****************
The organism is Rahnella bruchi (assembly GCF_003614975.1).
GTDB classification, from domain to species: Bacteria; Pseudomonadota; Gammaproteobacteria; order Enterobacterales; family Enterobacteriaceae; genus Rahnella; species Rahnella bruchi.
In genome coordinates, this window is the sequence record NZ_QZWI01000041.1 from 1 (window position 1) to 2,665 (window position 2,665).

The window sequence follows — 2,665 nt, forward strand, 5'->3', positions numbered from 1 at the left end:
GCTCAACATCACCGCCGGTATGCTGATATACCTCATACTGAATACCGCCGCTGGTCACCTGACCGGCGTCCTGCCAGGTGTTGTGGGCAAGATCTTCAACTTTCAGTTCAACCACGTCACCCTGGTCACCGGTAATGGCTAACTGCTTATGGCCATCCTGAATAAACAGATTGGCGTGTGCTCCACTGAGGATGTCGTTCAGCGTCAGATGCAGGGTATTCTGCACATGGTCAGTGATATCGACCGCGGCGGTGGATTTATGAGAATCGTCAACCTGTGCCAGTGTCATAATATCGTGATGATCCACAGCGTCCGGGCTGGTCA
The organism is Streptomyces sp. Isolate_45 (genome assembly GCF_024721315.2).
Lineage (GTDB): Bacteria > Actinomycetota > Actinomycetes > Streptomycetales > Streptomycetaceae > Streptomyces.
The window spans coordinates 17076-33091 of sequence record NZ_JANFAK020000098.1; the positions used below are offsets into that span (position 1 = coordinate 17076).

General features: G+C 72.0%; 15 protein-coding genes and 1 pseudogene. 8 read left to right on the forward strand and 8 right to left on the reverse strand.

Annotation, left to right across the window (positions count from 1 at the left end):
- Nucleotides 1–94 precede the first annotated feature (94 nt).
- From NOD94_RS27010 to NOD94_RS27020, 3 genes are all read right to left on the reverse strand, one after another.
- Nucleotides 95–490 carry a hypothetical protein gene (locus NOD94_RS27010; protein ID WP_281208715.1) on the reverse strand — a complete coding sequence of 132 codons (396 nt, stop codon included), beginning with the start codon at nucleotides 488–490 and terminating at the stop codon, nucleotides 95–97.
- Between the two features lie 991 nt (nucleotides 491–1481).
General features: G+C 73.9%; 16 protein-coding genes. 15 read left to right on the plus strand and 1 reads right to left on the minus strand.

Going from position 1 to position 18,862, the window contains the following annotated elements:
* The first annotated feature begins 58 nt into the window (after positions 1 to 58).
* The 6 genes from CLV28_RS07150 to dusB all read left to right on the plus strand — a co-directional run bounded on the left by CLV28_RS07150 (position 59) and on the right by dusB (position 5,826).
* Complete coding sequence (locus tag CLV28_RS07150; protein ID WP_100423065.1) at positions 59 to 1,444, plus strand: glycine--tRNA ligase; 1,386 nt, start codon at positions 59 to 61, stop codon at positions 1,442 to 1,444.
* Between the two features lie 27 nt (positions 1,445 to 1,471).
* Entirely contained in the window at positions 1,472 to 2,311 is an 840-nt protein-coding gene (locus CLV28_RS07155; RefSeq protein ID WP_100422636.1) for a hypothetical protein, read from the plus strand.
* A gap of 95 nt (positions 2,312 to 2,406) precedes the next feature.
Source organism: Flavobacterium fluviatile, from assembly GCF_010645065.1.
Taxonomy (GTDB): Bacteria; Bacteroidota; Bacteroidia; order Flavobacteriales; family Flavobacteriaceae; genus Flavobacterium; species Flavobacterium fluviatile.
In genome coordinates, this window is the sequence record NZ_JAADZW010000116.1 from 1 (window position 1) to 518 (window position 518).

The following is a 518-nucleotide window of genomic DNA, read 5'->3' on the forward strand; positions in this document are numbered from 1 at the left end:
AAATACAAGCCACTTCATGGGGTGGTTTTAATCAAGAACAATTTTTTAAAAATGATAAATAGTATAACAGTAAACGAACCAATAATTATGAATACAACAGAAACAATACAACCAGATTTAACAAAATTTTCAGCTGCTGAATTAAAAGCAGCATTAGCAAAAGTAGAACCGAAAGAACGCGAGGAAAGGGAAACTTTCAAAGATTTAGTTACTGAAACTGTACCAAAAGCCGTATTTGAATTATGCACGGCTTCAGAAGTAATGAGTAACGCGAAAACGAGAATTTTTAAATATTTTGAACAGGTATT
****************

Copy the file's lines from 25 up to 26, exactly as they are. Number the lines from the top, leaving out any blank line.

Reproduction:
In genome coordinates, this window is the sequence record NZ_JAADZW010000116.1 from 1 (window position 1) to 518 (window position 518).

The following is a 518-nucleotide window of genomic DNA, read 5'->3' on the forward strand; positions in this document are numbered from 1 at the left end: